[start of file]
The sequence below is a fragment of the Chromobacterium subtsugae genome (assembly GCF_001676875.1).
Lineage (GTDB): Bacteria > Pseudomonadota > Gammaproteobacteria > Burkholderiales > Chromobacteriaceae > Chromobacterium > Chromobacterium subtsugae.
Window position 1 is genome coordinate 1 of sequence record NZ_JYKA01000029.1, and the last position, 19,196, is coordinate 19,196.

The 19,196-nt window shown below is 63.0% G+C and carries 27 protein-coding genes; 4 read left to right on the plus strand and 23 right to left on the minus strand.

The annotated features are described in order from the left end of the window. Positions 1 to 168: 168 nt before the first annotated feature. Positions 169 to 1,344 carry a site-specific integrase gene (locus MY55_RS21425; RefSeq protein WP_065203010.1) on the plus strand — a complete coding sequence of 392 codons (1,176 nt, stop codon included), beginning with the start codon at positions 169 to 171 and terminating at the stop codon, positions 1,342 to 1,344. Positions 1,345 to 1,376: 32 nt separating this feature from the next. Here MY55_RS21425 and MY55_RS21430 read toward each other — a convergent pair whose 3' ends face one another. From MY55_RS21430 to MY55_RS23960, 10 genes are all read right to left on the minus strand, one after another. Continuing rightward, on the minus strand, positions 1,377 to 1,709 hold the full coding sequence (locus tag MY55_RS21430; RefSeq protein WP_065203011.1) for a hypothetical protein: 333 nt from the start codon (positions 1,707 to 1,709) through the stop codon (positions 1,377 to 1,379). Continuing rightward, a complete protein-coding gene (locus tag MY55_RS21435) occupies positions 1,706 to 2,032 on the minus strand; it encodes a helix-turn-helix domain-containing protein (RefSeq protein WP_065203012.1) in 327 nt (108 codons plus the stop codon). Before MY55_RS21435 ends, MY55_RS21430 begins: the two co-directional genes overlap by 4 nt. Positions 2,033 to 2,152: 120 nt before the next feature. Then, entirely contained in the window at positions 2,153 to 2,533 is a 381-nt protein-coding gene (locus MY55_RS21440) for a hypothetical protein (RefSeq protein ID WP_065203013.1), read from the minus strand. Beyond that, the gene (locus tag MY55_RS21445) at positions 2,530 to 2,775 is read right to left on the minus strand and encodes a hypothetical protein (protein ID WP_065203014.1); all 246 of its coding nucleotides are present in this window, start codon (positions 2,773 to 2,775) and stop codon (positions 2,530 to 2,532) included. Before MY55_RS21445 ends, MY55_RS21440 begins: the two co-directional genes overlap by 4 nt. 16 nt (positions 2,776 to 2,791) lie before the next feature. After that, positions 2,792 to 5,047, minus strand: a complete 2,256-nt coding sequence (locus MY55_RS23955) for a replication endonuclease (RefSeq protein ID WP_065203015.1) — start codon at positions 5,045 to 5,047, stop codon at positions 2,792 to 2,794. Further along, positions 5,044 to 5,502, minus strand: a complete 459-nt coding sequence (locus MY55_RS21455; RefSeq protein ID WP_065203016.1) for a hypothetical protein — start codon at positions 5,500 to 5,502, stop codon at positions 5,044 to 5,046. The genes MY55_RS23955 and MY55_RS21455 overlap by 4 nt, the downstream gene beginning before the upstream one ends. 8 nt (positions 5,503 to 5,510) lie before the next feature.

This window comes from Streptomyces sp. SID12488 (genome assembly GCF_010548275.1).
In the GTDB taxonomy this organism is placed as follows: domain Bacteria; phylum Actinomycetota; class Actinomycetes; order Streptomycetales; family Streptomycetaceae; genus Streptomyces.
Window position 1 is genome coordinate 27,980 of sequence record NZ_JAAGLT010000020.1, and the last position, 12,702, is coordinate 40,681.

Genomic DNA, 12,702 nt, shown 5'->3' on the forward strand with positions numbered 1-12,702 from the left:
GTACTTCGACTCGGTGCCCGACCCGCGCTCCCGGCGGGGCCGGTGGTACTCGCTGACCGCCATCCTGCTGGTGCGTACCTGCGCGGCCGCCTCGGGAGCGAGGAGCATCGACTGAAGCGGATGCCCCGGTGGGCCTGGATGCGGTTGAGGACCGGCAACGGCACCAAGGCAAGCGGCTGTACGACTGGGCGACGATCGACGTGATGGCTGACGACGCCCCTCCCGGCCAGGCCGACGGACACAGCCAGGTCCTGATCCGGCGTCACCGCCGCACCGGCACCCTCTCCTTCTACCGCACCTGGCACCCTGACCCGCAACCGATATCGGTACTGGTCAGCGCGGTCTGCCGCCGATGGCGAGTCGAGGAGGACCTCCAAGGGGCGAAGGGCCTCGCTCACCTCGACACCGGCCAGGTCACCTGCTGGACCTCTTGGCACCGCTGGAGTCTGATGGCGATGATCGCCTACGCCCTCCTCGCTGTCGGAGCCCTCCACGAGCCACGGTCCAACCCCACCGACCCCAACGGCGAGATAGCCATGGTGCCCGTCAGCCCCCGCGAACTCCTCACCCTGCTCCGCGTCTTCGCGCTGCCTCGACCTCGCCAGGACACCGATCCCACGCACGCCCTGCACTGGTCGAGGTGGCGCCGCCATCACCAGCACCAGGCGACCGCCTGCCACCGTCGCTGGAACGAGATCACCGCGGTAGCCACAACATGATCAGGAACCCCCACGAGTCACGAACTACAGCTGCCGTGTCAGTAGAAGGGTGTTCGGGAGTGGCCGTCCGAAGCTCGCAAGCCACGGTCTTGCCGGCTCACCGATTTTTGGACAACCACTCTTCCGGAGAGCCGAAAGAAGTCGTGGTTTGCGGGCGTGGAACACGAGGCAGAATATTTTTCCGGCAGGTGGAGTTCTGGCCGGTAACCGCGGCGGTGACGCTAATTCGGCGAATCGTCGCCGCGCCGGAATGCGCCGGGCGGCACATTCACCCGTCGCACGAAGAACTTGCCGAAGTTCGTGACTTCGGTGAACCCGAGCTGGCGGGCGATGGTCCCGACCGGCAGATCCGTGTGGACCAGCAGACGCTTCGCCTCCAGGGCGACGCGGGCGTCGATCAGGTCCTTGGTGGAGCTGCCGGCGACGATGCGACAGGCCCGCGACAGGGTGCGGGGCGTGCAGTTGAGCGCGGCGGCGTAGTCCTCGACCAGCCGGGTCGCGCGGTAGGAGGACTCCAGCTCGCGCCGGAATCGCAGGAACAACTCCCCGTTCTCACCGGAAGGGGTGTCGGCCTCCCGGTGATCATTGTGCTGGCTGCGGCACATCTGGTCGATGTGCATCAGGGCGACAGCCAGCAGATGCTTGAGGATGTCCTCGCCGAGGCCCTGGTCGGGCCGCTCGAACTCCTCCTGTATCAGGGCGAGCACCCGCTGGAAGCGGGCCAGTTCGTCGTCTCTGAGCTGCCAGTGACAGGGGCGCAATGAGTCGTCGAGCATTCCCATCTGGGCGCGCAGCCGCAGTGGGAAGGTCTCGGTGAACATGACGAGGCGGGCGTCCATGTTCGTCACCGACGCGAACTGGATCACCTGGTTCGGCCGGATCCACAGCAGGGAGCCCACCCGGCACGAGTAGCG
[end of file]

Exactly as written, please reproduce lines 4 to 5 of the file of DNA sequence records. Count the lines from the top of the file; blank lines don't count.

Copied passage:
The 19,196-nt window shown below is 63.0% G+C and carries 27 protein-coding genes; 4 read left to right on the plus strand and 23 right to left on the minus strand.

The annotated features are described in order from the left end of the window. Positions 1 to 168: 168 nt before the first annotated feature. Positions 169 to 1,344 carry a site-specific integrase gene (locus MY55_RS21425; RefSeq protein WP_065203010.1) on the plus strand — a complete coding sequence of 392 codons (1,176 nt, stop codon included), beginning with the start codon at positions 169 to 171 and terminating at the stop codon, positions 1,342 to 1,344. Positions 1,345 to 1,376: 32 nt separating this feature from the next. Here MY55_RS21425 and MY55_RS21430 read toward each other — a convergent pair whose 3' ends face one another. From MY55_RS21430 to MY55_RS23960, 10 genes are all read right to left on the minus strand, one after another. Continuing rightward, on the minus strand, positions 1,377 to 1,709 hold the full coding sequence (locus tag MY55_RS21430; RefSeq protein WP_065203011.1) for a hypothetical protein: 333 nt from the start codon (positions 1,707 to 1,709) through the stop codon (positions 1,377 to 1,379). Continuing rightward, a complete protein-coding gene (locus tag MY55_RS21435) occupies positions 1,706 to 2,032 on the minus strand; it encodes a helix-turn-helix domain-containing protein (RefSeq protein WP_065203012.1) in 327 nt (108 codons plus the stop codon). Before MY55_RS21435 ends, MY55_RS21430 begins: the two co-directional genes overlap by 4 nt. Positions 2,033 to 2,152: 120 nt before the next feature. Then, entirely contained in the window at positions 2,153 to 2,533 is a 381-nt protein-coding gene (locus MY55_RS21440) for a hypothetical protein (RefSeq protein ID WP_065203013.1), read from the minus strand. Beyond that, the gene (locus tag MY55_RS21445) at positions 2,530 to 2,775 is read right to left on the minus strand and encodes a hypothetical protein (protein ID WP_065203014.1); all 246 of its coding nucleotides are present in this window, start codon (positions 2,773 to 2,775) and stop codon (positions 2,530 to 2,532) included. Before MY55_RS21445 ends, MY55_RS21440 begins: the two co-directional genes overlap by 4 nt. 16 nt (positions 2,776 to 2,791) lie before the next feature. After that, positions 2,792 to 5,047, minus strand: a complete 2,256-nt coding sequence (locus MY55_RS23955) for a replication endonuclease (RefSeq protein ID WP_065203015.1) — start codon at positions 5,045 to 5,047, stop codon at positions 2,792 to 2,794. Further along, positions 5,044 to 5,502, minus strand: a complete 459-nt coding sequence (locus MY55_RS21455; RefSeq protein ID WP_065203016.1) for a hypothetical protein — start codon at positions 5,500 to 5,502, stop codon at positions 5,044 to 5,046. The genes MY55_RS23955 and MY55_RS21455 overlap by 4 nt, the downstream gene beginning before the upstream one ends. 8 nt (positions 5,503 to 5,510) lie before the next feature.